Critical Discourse Analysis

By Debra William-Gualandi

Critical discourse analysis (CDA) covers a number of methods and theoretical underpinnings in academic research. It provides some excellent tools for the work we do in English A: Language and Literature. It can also be seen as providing some of the background for the creation of the course itself. Other pages on the site make use of CDA in practical exercises and applications. This page serves to offer a broad overview of what is meant by the term, and some of the ontological and epistemological considerations. Much of the information here has been taken from the first chapter of the book 'Critical Discourse Analysis in Education', edited by Rebecca Rogers. 

CDA provides a framework for bringing together critical social theories and theories of language. Some of the contextualizing of the literary texts that we will do in this course involves this sort of critique, because we, too, are interested in the role of discourse in the construction and representation of the social world. 

Power is a central concept, and the way texts reflect the effects of power, the outcomes of power and what power does to individuals or groups may be an exciting and elucidating approach in the classroom. If we ask our students to consider 'the power to', 'the power over', and 'the power behind', we may provide them with a framework that helps them approach the texts in a useful way. CDA views domination through power in various ways, depending on the emphasis of the analyst, but all are concerned with oppression, which can be defined as the obstruction of one's human essence and development. This may be:

  • Marxist inspired, where capitalism and neo-liberalism alienate people from their creative powers by reducing their labor to wages from which an elite class profits. Consider texts by writers such as Dickens, Orwell, Lewis, Miller.
  • Feminist inspired, where patriarchy defines gender roles and expectations that limit women's freedom and creative powers. Consider texts by Atwood, Shakespeare, Rhys, Austen, Bronte.
  • Race inspired, where racism defines the material and social positions of people of colour, thus limiting the full development of people living under racism. Consider texts by Conrad, Angelou, Wright, Joubert, Coetzee.

Another facet of CDA is the way discourse is understood. At the base is the assumption that all meaning is made through representational systems - language being one of them, but also including objects, artifacts, technology, gesture, voice. All meanings are understood to be embedded within social, historical, political, and ideological contexts. All meanings are motivated, that is, when people use them, they do so to accomplish something (or attempt to accomplish something). For example, they may build relationships, increase knowledge, establish identities, and expand or promote world views.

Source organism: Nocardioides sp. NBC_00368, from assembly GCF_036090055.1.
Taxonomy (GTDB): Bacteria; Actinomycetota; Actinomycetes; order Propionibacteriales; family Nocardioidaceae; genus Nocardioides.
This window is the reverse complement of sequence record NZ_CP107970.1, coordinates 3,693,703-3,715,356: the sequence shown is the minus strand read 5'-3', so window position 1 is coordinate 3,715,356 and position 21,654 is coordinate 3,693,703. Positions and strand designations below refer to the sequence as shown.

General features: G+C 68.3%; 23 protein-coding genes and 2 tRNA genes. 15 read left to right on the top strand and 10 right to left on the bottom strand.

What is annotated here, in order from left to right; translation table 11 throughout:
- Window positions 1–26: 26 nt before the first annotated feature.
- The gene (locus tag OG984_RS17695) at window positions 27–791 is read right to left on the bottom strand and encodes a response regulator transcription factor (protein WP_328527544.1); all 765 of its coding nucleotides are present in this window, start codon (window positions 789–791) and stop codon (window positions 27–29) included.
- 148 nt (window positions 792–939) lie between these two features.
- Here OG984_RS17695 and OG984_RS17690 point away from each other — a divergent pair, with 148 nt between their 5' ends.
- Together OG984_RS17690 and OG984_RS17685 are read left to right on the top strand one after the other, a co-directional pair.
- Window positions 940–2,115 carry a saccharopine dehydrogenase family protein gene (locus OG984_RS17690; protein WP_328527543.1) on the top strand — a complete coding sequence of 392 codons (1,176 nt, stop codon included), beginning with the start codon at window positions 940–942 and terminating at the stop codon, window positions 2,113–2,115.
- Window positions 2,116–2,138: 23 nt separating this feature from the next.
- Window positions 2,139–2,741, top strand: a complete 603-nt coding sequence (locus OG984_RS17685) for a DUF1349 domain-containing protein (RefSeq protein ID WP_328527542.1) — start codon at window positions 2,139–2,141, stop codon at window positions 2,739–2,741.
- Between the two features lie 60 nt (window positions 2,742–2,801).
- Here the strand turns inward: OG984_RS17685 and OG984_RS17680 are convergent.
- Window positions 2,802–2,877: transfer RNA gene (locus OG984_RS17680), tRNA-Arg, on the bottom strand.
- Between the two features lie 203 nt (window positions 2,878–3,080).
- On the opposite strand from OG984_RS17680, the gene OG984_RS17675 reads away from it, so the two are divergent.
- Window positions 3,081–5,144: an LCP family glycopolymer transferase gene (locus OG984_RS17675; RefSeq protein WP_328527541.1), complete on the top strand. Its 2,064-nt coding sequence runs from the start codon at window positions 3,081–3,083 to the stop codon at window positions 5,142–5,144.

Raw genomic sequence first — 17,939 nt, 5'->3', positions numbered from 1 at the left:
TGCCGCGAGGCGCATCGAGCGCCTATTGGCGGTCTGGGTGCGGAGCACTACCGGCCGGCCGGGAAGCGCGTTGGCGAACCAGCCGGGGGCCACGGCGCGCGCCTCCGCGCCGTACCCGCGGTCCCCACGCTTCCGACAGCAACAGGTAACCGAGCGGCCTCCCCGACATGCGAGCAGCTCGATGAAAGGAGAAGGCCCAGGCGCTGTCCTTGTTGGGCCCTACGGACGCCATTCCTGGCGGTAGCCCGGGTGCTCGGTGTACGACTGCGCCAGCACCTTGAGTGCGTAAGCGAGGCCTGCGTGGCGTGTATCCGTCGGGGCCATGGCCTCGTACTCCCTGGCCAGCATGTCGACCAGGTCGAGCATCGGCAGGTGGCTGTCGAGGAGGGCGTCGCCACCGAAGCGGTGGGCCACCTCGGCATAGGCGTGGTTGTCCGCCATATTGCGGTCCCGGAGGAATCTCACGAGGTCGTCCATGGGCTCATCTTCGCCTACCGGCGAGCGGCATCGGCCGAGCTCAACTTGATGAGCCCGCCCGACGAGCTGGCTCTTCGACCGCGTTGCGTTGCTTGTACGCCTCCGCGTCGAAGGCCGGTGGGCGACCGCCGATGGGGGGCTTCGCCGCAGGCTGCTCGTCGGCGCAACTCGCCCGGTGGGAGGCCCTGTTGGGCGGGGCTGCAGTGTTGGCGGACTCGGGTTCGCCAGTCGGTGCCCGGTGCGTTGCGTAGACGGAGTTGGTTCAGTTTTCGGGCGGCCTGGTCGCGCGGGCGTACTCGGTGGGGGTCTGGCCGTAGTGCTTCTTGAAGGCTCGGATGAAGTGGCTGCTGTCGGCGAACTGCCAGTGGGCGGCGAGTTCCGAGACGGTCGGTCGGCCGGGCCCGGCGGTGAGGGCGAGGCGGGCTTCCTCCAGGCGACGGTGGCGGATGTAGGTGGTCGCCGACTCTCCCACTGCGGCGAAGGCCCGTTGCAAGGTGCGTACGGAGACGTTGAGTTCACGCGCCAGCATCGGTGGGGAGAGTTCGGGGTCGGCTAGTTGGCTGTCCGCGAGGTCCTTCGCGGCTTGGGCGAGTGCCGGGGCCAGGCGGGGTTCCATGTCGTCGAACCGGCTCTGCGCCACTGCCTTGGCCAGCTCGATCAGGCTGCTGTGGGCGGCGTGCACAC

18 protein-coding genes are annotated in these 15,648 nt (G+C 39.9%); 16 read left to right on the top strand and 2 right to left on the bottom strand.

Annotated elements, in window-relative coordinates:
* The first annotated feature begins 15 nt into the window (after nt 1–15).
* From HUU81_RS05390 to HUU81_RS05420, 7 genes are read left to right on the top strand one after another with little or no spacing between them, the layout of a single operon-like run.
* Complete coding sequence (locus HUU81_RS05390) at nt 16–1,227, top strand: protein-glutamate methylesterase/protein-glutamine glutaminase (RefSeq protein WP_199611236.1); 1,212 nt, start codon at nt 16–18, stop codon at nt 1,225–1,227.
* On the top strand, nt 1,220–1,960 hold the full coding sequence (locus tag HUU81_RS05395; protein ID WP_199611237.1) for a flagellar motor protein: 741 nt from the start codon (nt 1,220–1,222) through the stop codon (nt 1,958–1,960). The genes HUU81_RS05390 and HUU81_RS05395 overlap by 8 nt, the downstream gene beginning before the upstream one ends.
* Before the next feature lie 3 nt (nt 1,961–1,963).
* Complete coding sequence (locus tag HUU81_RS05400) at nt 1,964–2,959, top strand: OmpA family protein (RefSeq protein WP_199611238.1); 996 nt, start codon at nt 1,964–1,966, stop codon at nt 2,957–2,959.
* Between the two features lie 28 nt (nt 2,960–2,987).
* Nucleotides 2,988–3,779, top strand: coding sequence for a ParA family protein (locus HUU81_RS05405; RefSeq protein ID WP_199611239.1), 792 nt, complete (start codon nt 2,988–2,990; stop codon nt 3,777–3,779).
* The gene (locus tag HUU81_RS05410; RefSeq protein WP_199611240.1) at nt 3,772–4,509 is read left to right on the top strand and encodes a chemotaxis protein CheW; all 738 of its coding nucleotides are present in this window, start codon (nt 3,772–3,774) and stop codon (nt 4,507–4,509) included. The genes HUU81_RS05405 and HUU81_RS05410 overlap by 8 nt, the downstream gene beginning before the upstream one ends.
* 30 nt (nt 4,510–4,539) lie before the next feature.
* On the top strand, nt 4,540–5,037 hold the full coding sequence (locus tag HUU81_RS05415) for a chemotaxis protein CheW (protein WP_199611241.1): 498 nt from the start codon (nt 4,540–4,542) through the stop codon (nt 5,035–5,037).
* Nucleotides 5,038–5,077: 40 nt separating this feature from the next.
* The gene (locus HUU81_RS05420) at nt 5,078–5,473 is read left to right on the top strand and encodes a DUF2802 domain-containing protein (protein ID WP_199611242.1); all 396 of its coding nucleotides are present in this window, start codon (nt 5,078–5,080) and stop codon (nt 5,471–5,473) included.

An important aspect of the use of representational systems is the premise that meanings are always being invented. People actively create meanings and make choices about which systems to use, and how. Discourses both construct and represent the social world. This adds a significant responsibility to the teacher in the classroom. We need to be aware that how we present texts and frame discussions about texts may perpetuate rather than interrogate representational systems that are used to dominate. CDA is intimately concerned with engaging with the world in order to change it, for the better. 

Further reading

James Gee - An Introduction to Discourse Analysis: theory and  method

Norman Fairclough - (1995) Critical Discourse Analysis. London: Longman.

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Comments 2

Richard Werner 4 October 2016 - 00:57

Thanks for this! Very interesting. Could you expand on how you use the 'power to', 'power over', and 'power behind' framework in your curriculum? Thanks.

David McIntyre 4 October 2016 - 12:49

I don't Richard :)) I didn't write this.

But, I think I get the general idea, and it reminds me that when I discuss power in the classroom I tend to use a Weberian sense of power which (I'm thinking now) may have mostly negative connotations, suggestion dominance.

I have worked in different school cultures over the years - schools where students are unafraid to make positive difference in the world, and schools where students are paralysed by inertia and indifference. I say this with a 'broad brush. However, other definitions and senses of power suggest the positive capacity of individuals and groups to bring about positive change. Perhaps we need to reinforce this sense of power.

The two texts mentioned in further reading are rather theoretical texts. Fairclough (ironically!) is a challenge to read (in my view). You may like to try How to Do Critical Discourse Analysis by David Machin and Andrea Mayr as a good general introduction to the discipline. It's application for classroom teaching is, I think, more obvious.

Cheers,

David


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